“Our economy and future here in Pennsylvania would be crushed by his plan, the very state that he claims that he loves so much,” Barletta said, adding that he received text messages from people across the state during the debate expressing concern. Among those concerned, he said, were people in Philadelphia’s building-trades unions.

“I think you’re going to see a swing in votes in Philadelphia because of that,” Barletta said. “The building trades, many of them are dependent on those types of jobs.”

But it’s far from clear that his debate comment will do anything to significantly impact a race that has been largely frozen in place, with Biden consistently leading Trump by high single-digits in Pennsylvania and low double-digits nationally. A Morning Consult poll conducted after the debate found that 52% of independents and even 41% of Republicans support a transition away from the oil industry.

The Trump campaign also falsely claimed on the call that Biden’s environmental policies would eliminate more than 600,000 Pennsylvania jobs.

Biden said at the rally in Luzerne that he would get rid of federal subsidies for oil companies, not dismantle the industry.

» READ MORE: Trump held his own in Bucks County in 2016. But it might be slipping away in 2020.

While Biden is expected to win handily in most of the suburbs that surround Philadelphia, Bucks County could be more of a battleground. Trump lost the county only narrowly to Hillary Clinton in 2016. And Luzerne is one of three counties in the state that twice backed Barack Obama before swinging to Trump.

The Luzerne stop, in particular, keeps with Biden’s focus on trying to win back voters in places that not long ago supported Obama. Luzerne was the epicenter for that kind of switch last election: It produced a 32,200-vote swing from Obama to Trump in 2016, the largest such shift in Pennsylvania.

» READ MORE: A Pennsylvania county voted for Obama twice. But it’s ‘Trump Country’ now.

When Biden began speaking Saturday morning on a stage decorated with pumpkins and bales of hay, he told supporters how badly he wished he could greet them if it weren’t for the pandemic. Biden’s relatively small and socially distanced drive-in rallies stand in sharp contrast to the large rallies Trump continues to hold almost daily over the objections of public health officials.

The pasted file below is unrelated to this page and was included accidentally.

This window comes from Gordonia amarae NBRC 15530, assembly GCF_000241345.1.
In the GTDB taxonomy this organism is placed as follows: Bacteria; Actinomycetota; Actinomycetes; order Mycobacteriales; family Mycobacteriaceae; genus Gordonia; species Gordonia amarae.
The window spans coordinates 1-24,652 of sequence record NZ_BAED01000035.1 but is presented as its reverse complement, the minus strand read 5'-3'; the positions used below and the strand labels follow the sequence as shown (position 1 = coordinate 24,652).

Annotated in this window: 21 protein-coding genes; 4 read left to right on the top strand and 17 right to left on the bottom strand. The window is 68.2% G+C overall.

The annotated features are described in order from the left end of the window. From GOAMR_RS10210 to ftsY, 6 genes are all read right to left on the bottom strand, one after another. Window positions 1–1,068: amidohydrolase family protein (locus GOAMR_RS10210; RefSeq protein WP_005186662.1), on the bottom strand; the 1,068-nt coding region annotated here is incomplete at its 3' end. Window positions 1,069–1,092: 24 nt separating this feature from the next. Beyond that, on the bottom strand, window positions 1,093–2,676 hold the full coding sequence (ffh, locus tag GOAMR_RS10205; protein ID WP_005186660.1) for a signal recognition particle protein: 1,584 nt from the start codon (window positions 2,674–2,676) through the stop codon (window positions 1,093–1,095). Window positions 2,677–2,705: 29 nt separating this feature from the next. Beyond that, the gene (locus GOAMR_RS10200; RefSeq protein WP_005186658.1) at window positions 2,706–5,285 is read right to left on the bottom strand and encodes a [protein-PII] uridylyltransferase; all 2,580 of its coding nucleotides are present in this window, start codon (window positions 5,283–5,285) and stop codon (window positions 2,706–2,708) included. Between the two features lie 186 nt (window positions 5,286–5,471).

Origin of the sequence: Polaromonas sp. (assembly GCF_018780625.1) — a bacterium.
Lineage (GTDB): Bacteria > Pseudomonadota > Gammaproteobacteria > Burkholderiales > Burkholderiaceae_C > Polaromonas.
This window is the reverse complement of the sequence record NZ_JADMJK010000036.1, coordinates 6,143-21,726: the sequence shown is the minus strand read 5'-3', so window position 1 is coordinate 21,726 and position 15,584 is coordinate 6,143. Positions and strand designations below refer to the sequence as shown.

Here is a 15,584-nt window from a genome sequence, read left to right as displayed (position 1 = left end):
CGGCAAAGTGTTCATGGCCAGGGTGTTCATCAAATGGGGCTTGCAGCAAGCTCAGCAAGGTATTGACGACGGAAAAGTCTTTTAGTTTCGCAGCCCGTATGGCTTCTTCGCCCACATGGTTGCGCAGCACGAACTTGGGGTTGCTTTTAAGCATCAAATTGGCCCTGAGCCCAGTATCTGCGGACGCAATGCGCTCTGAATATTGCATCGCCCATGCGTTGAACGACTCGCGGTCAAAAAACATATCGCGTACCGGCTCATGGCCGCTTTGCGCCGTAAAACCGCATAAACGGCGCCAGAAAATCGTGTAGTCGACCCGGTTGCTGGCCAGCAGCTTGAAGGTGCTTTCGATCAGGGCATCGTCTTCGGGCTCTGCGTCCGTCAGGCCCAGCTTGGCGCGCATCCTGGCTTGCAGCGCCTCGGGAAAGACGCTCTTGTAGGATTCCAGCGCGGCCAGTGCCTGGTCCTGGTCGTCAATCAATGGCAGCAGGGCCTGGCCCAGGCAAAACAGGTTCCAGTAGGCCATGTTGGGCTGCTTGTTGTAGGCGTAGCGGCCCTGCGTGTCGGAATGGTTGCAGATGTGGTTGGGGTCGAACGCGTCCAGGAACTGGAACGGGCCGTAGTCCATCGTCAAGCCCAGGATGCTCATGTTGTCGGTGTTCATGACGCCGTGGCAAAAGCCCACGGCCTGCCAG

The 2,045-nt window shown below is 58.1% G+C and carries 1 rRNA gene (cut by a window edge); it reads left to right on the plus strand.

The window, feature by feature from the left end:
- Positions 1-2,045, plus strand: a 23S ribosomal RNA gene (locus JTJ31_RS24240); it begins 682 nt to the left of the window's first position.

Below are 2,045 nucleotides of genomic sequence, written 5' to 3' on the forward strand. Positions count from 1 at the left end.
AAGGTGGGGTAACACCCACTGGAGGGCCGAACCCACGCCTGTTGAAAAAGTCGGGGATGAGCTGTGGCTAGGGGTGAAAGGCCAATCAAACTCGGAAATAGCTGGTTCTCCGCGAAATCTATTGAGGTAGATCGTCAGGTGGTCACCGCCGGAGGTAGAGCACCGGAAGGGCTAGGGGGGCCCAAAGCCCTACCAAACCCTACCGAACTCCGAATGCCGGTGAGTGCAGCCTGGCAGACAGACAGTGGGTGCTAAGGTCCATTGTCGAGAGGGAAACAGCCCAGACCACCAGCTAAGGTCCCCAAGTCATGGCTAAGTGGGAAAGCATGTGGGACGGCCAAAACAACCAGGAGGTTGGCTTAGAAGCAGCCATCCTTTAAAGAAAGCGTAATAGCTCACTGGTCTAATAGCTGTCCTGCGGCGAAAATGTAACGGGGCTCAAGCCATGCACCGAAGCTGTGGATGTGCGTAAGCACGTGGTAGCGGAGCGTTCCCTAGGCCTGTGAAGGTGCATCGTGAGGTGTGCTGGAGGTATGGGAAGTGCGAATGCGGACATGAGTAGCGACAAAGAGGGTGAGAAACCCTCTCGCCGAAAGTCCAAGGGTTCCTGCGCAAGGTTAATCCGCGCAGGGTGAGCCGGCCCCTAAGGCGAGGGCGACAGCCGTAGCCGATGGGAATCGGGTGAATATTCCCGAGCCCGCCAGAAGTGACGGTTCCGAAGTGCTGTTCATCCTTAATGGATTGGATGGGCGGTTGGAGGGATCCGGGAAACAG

“I don’t like the idea of all this distance,” Biden said. But "we don’t want to be super-spreaders.”

Trump, rallying supporters in North Carolina, complained about the focus on a pandemic that has killed more than 220,000 people in the U.S. “That’s all I hear about now,” he said. “Turn on TV, ‘Covid, Covid, Covid Covid Covid.’ A plane goes down, 500 people dead, they don’t talk about it. ‘Covid Covid Covid Covid.'”

Jill Biden spoke at both events and pitched her husband as a man who can bring Americans together. He has experience picking up the pieces, she said, rooted in the tragedy of losing his first wife and young daughter in a car crash.

“Through it all, he learned how to heal a broken family,” said Jill Biden, who touted her Philadelphia-area roots. “It’s the same way you heal a country. With love and understanding. With small acts of kindness. With bravery. With unwavering hope.”

Biden’s afternoon event in Luzerne featured Jon Bon Jovi, who Biden called a “national treasure.”

In the afternoon, Sanders hosted a drive-in rally with Lt. Gov. John Fetterman and State Reps. Sara Innamorato and Summer Lee, who both backed Sanders in the primary.

And Sanders attended a morning event with members of the SEIU to promote early voting, where he assailed Republican efforts to restrict the counting of mail ballots.

“We believe that we should make it easier for people to vote and to participate in the political process,” Sanders said. “And yet Trump and his friend are trying to suppress the vote.”

Staff writers Jonathan Lai and Jonathan Tamari contributed to this article.